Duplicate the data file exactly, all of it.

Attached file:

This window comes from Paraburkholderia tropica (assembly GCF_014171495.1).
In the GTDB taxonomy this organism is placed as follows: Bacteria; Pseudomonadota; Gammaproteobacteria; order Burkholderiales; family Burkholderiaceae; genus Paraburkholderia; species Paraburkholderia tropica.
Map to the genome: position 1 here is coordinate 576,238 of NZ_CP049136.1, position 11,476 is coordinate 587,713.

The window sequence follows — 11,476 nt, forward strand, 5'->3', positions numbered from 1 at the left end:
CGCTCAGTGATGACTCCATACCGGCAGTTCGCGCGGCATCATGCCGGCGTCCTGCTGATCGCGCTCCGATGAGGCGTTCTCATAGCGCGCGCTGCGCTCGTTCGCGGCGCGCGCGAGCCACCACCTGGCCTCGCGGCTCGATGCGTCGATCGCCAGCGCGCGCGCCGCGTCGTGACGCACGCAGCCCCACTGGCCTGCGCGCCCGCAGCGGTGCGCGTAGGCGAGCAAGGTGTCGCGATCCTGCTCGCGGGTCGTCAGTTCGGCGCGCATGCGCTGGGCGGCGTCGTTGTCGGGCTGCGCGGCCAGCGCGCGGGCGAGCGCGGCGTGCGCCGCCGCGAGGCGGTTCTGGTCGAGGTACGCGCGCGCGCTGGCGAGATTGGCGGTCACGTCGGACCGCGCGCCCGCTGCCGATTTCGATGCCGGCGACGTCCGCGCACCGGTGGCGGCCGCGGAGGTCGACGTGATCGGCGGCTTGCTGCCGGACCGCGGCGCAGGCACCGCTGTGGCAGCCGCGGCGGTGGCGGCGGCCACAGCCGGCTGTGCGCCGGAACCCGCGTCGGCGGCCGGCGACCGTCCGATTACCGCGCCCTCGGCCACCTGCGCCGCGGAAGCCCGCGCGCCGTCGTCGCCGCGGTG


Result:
This window comes from Paraburkholderia tropica (assembly GCF_014171495.1).
In the GTDB taxonomy this organism is placed as follows: Bacteria; Pseudomonadota; Gammaproteobacteria; order Burkholderiales; family Burkholderiaceae; genus Paraburkholderia; species Paraburkholderia tropica.
Map to the genome: position 1 here is coordinate 576,238 of NZ_CP049136.1, position 11,476 is coordinate 587,713.

The window sequence follows — 11,476 nt, forward strand, 5'->3', positions numbered from 1 at the left end:
CGCTCAGTGATGACTCCATACCGGCAGTTCGCGCGGCATCATGCCGGCGTCCTGCTGATCGCGCTCCGATGAGGCGTTCTCATAGCGCGCGCTGCGCTCGTTCGCGGCGCGCGCGAGCCACCACCTGGCCTCGCGGCTCGATGCGTCGATCGCCAGCGCGCGCGCCGCGTCGTGACGCACGCAGCCCCACTGGCCTGCGCGCCCGCAGCGGTGCGCGTAGGCGAGCAAGGTGTCGCGATCCTGCTCGCGGGTCGTCAGTTCGGCGCGCATGCGCTGGGCGGCGTCGTTGTCGGGCTGCGCGGCCAGCGCGCGGGCGAGCGCGGCGTGCGCCGCCGCGAGGCGGTTCTGGTCGAGGTACGCGCGCGCGCTGGCGAGATTGGCGGTCACGTCGGACCGCGCGCCCGCTGCCGATTTCGATGCCGGCGACGTCCGCGCACCGGTGGCGGCCGCGGAGGTCGACGTGATCGGCGGCTTGCTGCCGGACCGCGGCGCAGGCACCGCTGTGGCAGCCGCGGCGGTGGCGGCGGCCACAGCCGGCTGTGCGCCGGAACCCGCGTCGGCGGCCGGCGACCGTCCGATTACCGCGCCCTCGGCCACCTGCGCCGCGGAAGCCCGCGCGCCGTCGTCGCCGCGGTG